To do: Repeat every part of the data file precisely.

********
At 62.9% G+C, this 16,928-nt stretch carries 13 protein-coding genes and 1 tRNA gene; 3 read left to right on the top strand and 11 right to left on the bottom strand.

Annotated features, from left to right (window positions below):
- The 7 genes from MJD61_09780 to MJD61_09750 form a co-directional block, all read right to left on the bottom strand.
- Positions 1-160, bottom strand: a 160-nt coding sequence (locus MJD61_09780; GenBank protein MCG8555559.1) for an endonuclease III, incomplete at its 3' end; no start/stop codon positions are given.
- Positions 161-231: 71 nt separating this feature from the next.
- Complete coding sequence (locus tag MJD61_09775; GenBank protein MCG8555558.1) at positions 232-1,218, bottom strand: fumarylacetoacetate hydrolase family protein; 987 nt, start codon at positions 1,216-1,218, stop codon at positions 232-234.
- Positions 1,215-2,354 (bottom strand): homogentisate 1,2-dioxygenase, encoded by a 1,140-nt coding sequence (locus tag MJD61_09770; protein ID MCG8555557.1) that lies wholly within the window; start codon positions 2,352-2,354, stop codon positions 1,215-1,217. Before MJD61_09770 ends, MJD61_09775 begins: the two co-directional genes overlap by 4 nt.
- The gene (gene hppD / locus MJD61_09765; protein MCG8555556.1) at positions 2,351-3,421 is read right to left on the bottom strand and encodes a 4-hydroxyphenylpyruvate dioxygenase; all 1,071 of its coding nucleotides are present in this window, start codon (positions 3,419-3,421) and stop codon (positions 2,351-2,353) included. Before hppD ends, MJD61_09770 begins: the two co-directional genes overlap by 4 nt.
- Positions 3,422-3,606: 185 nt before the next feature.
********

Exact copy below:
At 62.9% G+C, this 16,928-nt stretch carries 13 protein-coding genes and 1 tRNA gene; 3 read left to right on the top strand and 11 right to left on the bottom strand.

Annotated features, from left to right (window positions below):
- The 7 genes from MJD61_09780 to MJD61_09750 form a co-directional block, all read right to left on the bottom strand.
- Positions 1-160, bottom strand: a 160-nt coding sequence (locus MJD61_09780; GenBank protein MCG8555559.1) for an endonuclease III, incomplete at its 3' end; no start/stop codon positions are given.
- Positions 161-231: 71 nt separating this feature from the next.
- Complete coding sequence (locus tag MJD61_09775; GenBank protein MCG8555558.1) at positions 232-1,218, bottom strand: fumarylacetoacetate hydrolase family protein; 987 nt, start codon at positions 1,216-1,218, stop codon at positions 232-234.
- Positions 1,215-2,354 (bottom strand): homogentisate 1,2-dioxygenase, encoded by a 1,140-nt coding sequence (locus tag MJD61_09770; protein ID MCG8555557.1) that lies wholly within the window; start codon positions 2,352-2,354, stop codon positions 1,215-1,217. Before MJD61_09770 ends, MJD61_09775 begins: the two co-directional genes overlap by 4 nt.
- The gene (gene hppD / locus MJD61_09765; protein MCG8555556.1) at positions 2,351-3,421 is read right to left on the bottom strand and encodes a 4-hydroxyphenylpyruvate dioxygenase; all 1,071 of its coding nucleotides are present in this window, start codon (positions 3,419-3,421) and stop codon (positions 2,351-2,353) included. Before hppD ends, MJD61_09770 begins: the two co-directional genes overlap by 4 nt.
- Positions 3,422-3,606: 185 nt before the next feature.